The notion that films made by and starring people of colour is a risk, is a complete fallacy. It’s a false narrative that has poisoned Hollywood for too long, making it a challenge for non-white filmmakers to get their stories told and their movies green-lit. The latest example to dispel this myth is Jon M. Chu’s Crazy Rich Asians, based on the popular novel by Kevin Kwan. It’s the first Hollywood studio film to have an all-Asian cast in 25 years.
To call the charming romantic comedy a revelation would seem something of an understatement, for its box office records are quite remarkable – especially considering there isn’t exactly a household name in either of the two leading roles, portrayed by Constance Wu and Henry Golding, not to mention the film is placed within a genre many had considered to be endangered. And yet the film is unashamed in its commitment to genre tropes, endearingly predictable, with a sense of comfortability about the film’s familiarity. And yet the stats are mightily impressive.
Topping the American box office for three consecutive weeks, making $111m in that time. This takes it above Amy Schumer’s Trainwreck, and makes the film the most successful rom-com since The Proposal, which was almost a decade ago. But this isn’t an anomaly. Just take Ride Along, starring Kevin Hart and Ice Cube, which, back in 2014, became the then-highest ever January release, holding down the number one spot for three weeks – which is some feat considering that’s Oscar season and there was plenty of competition.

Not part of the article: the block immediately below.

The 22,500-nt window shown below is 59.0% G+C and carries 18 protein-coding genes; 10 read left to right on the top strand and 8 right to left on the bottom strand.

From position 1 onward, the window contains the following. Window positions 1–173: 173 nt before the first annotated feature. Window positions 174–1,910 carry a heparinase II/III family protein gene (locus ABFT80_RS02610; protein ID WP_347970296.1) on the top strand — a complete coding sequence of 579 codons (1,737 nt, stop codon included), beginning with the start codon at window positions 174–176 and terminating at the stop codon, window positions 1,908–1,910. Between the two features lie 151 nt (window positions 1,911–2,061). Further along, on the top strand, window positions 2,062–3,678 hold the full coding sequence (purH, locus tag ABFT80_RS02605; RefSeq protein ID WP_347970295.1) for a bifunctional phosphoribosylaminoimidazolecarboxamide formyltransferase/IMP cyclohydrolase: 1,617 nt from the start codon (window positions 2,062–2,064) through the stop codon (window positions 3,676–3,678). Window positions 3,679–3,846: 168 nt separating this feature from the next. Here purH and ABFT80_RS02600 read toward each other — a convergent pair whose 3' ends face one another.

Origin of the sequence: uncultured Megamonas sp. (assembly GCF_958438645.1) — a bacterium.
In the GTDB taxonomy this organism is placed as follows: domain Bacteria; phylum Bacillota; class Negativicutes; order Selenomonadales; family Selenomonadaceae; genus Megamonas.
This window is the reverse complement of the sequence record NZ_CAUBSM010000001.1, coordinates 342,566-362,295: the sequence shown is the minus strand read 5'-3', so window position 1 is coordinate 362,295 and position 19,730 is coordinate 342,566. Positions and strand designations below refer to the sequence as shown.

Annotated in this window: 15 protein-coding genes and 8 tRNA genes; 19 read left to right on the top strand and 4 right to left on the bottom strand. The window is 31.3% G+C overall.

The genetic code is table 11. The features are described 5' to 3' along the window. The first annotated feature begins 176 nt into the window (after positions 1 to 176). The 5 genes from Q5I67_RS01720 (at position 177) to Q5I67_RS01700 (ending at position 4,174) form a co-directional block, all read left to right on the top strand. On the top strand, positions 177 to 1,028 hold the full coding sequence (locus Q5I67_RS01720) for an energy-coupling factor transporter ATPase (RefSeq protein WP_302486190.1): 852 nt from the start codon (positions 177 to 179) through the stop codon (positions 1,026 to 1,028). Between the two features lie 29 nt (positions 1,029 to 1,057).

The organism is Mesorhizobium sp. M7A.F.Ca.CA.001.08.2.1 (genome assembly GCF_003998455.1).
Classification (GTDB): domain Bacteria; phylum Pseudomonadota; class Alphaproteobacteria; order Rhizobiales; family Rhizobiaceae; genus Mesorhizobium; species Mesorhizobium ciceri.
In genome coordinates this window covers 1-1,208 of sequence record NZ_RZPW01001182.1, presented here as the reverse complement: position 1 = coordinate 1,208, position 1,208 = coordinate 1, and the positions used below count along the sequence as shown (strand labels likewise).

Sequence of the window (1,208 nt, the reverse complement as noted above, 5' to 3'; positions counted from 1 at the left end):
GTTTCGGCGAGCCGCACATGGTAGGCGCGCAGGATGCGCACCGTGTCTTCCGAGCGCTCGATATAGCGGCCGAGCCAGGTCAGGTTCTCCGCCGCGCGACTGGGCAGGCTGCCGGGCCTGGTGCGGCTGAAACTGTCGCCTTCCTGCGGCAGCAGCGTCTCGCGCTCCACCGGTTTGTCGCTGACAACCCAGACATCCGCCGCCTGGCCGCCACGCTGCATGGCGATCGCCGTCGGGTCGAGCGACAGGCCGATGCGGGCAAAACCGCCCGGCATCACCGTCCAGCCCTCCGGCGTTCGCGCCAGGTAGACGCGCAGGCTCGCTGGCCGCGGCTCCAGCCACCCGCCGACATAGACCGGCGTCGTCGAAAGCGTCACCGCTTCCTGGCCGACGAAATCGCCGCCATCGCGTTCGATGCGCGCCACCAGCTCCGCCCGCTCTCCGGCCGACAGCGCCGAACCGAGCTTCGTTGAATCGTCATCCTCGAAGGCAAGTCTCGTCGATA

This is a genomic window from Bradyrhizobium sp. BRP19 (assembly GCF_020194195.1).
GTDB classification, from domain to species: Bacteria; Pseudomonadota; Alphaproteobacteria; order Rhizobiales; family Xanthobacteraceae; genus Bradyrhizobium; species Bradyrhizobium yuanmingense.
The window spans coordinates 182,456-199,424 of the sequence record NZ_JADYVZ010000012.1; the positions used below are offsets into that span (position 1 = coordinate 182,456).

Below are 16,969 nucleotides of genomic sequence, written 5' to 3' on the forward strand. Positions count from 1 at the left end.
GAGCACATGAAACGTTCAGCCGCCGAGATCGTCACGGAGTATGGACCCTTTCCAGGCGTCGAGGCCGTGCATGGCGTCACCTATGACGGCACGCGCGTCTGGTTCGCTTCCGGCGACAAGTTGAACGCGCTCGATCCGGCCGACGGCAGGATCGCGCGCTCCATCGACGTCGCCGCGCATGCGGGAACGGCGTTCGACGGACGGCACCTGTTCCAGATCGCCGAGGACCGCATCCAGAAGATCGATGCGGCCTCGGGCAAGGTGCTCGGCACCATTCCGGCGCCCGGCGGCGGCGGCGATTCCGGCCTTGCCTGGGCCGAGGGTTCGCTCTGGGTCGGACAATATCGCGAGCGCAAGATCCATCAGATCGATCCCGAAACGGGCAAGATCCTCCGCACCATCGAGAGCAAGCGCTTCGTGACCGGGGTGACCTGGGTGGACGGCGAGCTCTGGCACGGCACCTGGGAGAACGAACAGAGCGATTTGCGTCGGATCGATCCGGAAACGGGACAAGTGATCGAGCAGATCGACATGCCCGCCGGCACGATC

Then there was Get Out, by Jordan Peele – an Oscar winning endeavour that was the most profitable movie of 2017, making a staggering 630% return on investment. Again, this was no Marvel movie, and it didn’t feature any Hollywood megastars – and yet it doesn’t matter. It doesn’t need to. That said, being a film placed within the MCU can help, as we take a look at Black Panther. The film grossed $700m in North America – only the third ever film to do so, with a worldwide total of over $1.3 billion, taking into the top 10 highest-grossing films of all time. And it’s not just a film starring African-American actors, but a film about black culture and identity.
Malcolm D. Lee – who was at the helm of comedy Girl’s Trip, which had been the most successful live action comedy in the past two years before Crazy Rich Asians came along, has a new film out this weekend called Night School, and in an interview with HeyUGuys, he said, “Diversity is a strength, there are people who just want to see themselves on screen. Now I think there are other people who want to see other cultures and other people on screen. Look at Crazy Rich Asians, for the past two box office weekends it has done incredibly well, so I think representation matters, and I think that studios are learning that diversity is big business.”
He’s not wrong, and in the case of Crazy Rich Asians, the success has transcended merely cinema. For there’s a cover version of Coldplay’s Yellow within the film, performed by Katherine Ho, and that too has been a sensation. The song – which comes at a pivotal point in the film’s latter stages – is one of several Mandarin cover version of mainstream popular hits, but by far the most well-received.
Interestingly, Warner Bros. were not keen on the idea of the song at first, and nor were Coldplay – given the title of the song has toxic connotations with the Asian community, yet director Chu told The Hollywood Reporter that ‘we’re going to own that term’, he then sent a letter to the UK indie outfit, who eventually agreed to allow permission for it to be used.
So there we have it, people want to see their own lives played back to them on screen, characters and communities that resonate with them, and these films are proving to make big monies for the studios who are giving storytellers from different cultures a platform. It’s not a risk to make these movies. It’s a necessity.